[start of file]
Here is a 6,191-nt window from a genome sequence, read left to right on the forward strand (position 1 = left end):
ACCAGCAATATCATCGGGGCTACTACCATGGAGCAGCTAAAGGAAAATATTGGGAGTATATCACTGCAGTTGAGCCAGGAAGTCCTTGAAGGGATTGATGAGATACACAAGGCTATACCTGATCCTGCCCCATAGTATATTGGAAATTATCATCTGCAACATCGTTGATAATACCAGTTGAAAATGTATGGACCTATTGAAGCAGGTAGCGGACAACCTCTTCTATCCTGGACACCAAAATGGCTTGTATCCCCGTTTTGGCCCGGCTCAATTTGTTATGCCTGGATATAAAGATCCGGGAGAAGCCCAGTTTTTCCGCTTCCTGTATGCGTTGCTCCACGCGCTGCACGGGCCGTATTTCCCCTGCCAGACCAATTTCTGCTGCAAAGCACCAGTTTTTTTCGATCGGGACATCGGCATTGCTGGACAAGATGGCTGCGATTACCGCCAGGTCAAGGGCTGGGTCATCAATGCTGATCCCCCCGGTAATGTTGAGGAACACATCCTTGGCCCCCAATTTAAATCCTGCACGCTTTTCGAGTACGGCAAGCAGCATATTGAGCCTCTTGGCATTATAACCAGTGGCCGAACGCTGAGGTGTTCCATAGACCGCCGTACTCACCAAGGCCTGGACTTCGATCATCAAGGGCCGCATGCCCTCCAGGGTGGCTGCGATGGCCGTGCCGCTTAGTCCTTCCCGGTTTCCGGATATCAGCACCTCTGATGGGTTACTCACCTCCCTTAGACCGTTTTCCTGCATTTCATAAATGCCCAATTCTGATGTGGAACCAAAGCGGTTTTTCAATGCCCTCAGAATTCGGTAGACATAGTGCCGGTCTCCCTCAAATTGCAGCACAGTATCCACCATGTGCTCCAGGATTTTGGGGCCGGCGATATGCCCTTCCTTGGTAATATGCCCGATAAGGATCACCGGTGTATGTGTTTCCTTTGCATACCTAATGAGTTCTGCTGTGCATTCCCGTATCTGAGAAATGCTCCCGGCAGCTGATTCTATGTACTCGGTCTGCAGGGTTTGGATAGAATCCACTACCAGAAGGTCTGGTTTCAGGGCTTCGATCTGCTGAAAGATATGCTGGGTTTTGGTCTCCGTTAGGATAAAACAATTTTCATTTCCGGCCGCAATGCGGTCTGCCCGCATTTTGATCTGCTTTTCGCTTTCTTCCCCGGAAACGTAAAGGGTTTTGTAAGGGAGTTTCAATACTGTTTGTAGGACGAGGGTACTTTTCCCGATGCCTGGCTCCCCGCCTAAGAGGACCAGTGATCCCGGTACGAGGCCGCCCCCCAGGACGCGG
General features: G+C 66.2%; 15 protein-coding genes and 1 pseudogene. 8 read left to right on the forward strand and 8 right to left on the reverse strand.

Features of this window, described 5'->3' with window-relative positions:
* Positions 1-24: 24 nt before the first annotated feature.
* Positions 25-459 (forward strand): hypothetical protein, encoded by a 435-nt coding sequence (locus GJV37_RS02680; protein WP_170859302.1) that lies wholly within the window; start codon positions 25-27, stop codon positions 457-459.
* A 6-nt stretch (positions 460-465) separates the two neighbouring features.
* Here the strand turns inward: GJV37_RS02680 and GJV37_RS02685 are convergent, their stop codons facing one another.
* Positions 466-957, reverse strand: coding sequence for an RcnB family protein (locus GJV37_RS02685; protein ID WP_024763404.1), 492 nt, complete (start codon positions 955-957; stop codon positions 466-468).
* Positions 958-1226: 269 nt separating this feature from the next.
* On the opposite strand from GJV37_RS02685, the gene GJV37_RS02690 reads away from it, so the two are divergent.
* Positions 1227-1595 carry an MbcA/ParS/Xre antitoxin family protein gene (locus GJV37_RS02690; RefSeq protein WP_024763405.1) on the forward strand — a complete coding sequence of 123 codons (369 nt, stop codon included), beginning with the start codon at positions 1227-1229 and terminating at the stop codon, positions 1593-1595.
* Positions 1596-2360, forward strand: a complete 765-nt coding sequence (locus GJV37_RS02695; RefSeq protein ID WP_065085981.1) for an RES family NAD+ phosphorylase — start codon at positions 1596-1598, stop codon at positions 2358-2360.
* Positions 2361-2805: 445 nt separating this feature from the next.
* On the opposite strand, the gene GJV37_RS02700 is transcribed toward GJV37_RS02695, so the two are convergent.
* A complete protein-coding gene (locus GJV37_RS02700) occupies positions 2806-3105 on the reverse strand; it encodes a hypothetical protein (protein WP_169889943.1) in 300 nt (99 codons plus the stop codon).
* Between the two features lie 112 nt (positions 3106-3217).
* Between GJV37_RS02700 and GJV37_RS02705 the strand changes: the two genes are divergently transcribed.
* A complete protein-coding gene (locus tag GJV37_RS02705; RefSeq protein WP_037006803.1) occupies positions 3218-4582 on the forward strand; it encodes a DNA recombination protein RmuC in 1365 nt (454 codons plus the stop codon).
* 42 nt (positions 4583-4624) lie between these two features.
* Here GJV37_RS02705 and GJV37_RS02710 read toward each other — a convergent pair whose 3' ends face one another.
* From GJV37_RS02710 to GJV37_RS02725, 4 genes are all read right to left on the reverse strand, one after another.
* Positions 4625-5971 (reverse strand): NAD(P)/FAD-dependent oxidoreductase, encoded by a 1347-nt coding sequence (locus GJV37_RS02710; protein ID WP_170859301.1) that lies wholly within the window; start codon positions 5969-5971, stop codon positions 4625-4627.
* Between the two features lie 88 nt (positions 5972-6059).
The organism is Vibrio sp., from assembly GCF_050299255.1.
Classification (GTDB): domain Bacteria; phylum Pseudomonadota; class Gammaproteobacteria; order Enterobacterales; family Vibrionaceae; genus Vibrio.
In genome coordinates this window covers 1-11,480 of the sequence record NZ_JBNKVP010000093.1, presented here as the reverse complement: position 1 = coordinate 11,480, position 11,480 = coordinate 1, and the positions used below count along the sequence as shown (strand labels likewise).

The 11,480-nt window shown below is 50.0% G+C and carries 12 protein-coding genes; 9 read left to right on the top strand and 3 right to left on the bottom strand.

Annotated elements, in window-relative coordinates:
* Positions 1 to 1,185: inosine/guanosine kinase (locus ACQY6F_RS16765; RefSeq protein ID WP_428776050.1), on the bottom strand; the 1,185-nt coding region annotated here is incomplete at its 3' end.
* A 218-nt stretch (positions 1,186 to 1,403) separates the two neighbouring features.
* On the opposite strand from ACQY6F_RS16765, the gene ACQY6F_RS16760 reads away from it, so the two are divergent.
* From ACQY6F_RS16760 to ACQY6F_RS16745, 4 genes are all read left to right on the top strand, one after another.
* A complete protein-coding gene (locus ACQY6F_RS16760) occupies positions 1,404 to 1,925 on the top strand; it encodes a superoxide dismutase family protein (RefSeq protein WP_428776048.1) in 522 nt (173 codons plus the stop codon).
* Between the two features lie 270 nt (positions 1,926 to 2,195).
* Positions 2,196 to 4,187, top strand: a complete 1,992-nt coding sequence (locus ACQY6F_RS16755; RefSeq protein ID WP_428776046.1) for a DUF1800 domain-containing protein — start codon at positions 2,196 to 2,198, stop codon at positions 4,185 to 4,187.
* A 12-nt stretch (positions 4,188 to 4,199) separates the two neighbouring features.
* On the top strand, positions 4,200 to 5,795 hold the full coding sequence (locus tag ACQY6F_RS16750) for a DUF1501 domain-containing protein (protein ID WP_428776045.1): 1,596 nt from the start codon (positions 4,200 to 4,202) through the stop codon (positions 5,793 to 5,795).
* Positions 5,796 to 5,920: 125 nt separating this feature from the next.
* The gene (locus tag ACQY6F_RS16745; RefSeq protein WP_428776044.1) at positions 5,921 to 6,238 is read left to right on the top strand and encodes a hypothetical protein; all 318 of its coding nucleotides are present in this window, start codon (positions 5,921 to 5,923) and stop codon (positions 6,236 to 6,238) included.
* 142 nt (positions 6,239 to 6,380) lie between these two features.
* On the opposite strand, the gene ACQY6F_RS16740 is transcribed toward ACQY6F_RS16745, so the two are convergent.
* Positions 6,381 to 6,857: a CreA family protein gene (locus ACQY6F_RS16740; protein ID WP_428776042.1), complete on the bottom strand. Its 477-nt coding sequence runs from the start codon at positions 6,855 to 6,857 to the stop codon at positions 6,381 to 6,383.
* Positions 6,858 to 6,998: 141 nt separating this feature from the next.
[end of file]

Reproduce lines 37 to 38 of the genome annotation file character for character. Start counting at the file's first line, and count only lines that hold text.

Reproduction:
* A 12-nt stretch (positions 4,188 to 4,199) separates the two neighbouring features.
* On the top strand, positions 4,200 to 5,795 hold the full coding sequence (locus tag ACQY6F_RS16750) for a DUF1501 domain-containing protein (protein ID WP_428776045.1): 1,596 nt from the start codon (positions 4,200 to 4,202) through the stop codon (positions 5,793 to 5,795).